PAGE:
SEATTLE — A lawsuit filed in Seattle against Boeing alleges that a malfunctioning autothrottle system on an older 737 jet led to the crash of the Sriwijaya Air plane into the Java Sea in Indonesia last January, killing all 62 people on board.
The Seattle Times reported that the lawsuit, filed Thursday in King County Superior Court on behalf of 16 families of crash victims, cited previous incidents involving malfunctions of the 737 autothrottle system, arguing the history suggests the system should have been redesigned.
Boeing in a statement extended sympathy to the families and loved ones of people who died in the Jan. 9 crash but added that “it would be inappropriate to comment while our technical experts continue to assist with the investigation, or on any pending litigation.”
This 737 that crashed had been parked for nine months last year due to the COVID-19 pandemic air travel downturn. Indonesian aviation regulators issued a new certificate of airworthiness for the jet in December that allowed it to fly again.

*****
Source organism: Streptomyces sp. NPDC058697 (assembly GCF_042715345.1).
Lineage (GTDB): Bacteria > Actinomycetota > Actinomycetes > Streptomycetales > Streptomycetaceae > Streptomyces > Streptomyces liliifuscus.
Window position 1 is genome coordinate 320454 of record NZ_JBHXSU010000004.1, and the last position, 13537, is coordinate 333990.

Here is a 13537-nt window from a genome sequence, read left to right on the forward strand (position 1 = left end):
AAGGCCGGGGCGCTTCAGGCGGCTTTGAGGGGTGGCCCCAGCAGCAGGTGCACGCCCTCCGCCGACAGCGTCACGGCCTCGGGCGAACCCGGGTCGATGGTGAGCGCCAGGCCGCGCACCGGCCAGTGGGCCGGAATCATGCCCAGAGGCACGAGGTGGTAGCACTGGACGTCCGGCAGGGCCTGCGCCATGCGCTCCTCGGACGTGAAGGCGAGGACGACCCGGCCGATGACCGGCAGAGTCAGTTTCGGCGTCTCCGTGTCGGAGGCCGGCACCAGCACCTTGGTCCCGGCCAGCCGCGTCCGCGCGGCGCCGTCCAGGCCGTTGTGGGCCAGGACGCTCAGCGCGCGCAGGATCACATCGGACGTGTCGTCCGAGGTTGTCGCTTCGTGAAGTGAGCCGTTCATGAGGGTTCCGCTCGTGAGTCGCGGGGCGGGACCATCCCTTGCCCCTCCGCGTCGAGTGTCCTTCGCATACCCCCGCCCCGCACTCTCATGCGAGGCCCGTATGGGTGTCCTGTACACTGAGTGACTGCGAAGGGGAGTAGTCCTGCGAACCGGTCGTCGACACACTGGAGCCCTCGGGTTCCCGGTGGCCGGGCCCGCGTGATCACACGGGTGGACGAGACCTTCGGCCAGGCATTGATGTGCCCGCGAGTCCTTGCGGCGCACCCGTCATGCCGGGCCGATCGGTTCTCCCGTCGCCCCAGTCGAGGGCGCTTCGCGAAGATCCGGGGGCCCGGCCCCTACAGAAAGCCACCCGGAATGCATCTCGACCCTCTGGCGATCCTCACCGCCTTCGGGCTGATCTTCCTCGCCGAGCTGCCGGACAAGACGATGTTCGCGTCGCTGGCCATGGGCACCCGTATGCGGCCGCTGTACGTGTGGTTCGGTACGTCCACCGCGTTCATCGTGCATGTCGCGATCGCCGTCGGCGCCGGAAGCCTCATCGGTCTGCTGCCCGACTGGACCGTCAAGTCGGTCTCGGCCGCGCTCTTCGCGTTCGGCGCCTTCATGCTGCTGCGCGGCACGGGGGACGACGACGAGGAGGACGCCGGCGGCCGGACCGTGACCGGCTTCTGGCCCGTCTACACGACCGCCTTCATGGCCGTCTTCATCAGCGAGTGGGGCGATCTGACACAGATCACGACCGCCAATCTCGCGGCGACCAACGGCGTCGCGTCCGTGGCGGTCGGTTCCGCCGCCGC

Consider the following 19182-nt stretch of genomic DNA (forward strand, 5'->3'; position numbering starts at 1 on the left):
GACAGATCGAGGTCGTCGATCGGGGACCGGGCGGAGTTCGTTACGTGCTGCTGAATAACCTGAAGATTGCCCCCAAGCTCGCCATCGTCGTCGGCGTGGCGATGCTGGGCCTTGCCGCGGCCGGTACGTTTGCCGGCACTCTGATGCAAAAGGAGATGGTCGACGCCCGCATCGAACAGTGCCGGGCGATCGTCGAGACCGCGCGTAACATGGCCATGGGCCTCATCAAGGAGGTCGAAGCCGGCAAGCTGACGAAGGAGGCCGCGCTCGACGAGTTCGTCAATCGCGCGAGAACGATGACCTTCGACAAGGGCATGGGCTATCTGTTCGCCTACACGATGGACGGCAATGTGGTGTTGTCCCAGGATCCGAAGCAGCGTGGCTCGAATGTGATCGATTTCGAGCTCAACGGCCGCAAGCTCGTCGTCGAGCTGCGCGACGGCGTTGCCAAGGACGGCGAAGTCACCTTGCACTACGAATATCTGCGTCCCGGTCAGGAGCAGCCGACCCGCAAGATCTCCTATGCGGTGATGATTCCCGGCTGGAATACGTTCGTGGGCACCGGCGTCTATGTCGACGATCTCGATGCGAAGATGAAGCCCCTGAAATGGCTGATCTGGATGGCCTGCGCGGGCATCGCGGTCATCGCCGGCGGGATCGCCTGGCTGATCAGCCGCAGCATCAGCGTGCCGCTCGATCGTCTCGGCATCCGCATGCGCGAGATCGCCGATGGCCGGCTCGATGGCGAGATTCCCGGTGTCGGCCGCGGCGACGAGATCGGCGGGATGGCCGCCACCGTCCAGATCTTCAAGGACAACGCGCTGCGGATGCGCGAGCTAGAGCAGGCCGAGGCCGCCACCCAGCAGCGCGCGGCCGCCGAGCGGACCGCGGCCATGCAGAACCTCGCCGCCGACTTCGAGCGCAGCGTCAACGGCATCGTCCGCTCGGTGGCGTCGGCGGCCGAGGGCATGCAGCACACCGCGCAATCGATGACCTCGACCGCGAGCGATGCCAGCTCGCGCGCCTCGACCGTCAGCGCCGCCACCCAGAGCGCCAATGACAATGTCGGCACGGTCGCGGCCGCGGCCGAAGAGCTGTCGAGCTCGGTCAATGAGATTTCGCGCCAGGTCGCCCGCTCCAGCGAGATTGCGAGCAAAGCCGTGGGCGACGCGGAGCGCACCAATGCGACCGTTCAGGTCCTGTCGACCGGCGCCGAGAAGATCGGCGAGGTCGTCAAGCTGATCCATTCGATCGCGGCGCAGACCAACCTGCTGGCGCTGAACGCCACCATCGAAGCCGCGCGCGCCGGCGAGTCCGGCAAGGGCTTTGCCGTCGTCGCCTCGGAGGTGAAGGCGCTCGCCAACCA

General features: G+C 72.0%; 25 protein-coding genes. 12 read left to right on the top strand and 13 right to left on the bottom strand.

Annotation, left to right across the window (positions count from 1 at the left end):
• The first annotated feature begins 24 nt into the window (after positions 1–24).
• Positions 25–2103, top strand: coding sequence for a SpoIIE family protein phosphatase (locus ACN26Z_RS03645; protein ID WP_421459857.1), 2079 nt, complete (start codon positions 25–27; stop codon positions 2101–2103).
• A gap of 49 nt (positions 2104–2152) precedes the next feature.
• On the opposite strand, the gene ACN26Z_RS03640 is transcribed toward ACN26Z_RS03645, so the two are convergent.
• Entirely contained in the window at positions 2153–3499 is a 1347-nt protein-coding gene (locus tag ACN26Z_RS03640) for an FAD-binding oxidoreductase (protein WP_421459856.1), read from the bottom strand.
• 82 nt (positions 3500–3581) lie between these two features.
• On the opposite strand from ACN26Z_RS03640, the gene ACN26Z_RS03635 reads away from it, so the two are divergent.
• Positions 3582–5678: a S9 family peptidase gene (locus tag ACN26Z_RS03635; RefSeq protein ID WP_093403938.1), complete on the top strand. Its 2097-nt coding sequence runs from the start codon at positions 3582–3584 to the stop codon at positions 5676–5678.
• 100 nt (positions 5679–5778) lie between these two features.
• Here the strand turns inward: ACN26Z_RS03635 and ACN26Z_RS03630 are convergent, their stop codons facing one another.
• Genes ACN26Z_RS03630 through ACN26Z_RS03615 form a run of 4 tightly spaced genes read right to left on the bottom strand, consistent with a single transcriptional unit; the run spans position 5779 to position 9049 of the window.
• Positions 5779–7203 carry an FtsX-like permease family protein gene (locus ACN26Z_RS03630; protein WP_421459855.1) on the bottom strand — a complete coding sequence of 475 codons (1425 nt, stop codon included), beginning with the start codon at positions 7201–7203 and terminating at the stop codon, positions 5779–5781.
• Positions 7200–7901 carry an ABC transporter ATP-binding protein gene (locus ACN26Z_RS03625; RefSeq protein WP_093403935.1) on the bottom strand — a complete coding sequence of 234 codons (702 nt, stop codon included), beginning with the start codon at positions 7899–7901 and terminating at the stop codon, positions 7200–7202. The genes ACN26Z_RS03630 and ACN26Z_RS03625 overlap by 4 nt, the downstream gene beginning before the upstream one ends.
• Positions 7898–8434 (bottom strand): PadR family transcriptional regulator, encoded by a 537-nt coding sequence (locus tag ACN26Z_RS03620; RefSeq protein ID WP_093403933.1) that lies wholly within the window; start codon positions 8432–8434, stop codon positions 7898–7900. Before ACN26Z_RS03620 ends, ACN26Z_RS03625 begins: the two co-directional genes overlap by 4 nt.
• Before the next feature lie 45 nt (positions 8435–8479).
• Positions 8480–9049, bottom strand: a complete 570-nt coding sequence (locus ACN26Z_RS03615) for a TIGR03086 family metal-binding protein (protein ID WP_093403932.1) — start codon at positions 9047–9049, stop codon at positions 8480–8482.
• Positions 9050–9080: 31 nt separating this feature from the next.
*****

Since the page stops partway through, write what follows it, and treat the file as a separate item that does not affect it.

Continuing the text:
According to the preliminary report into the crash of Flight SJ182 by the Indonesian National Transportation Safety Committee, maintenance logs showed that pilots repeatedly reported issues with the autothrottle in the days before the fatal flight and that technicians tried to fix the problem by cleaning switches and connectors.
The plane nosedived into the ocean near the Thousand Island chain in heavy rain shortly after it took off from Jakarta.
Sriwijaya Air had had only minor safety incidents in the past, though a farmer was killed in 2008 when a plane went off the runway while landing due to a hydraulic issue.